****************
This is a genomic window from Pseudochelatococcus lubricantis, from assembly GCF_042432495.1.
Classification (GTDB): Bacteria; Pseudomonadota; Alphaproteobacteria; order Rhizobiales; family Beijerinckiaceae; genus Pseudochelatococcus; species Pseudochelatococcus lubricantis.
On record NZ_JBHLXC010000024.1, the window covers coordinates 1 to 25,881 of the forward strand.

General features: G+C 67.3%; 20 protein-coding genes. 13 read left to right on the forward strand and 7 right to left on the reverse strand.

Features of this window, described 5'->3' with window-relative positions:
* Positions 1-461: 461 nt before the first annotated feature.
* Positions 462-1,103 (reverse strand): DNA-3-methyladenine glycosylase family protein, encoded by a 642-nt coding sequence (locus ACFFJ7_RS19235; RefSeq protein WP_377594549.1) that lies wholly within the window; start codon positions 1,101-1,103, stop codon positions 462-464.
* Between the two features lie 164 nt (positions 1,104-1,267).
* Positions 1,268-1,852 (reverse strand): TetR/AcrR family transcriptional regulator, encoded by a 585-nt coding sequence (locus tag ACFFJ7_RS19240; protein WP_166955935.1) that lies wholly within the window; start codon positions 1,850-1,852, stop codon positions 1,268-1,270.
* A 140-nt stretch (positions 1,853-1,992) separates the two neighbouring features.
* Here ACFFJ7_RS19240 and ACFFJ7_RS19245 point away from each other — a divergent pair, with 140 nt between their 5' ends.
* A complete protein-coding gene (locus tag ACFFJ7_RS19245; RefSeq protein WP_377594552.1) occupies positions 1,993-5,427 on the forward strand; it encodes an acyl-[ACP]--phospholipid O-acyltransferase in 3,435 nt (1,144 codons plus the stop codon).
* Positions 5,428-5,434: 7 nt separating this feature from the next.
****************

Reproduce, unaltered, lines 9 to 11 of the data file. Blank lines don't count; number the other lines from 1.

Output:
* Positions 1,268-1,852 (reverse strand): TetR/AcrR family transcriptional regulator, encoded by a 585-nt coding sequence (locus tag ACFFJ7_RS19240; protein WP_166955935.1) that lies wholly within the window; start codon positions 1,850-1,852, stop codon positions 1,268-1,270.
* A 140-nt stretch (positions 1,853-1,992) separates the two neighbouring features.
* Here ACFFJ7_RS19240 and ACFFJ7_RS19245 point away from each other — a divergent pair, with 140 nt between their 5' ends.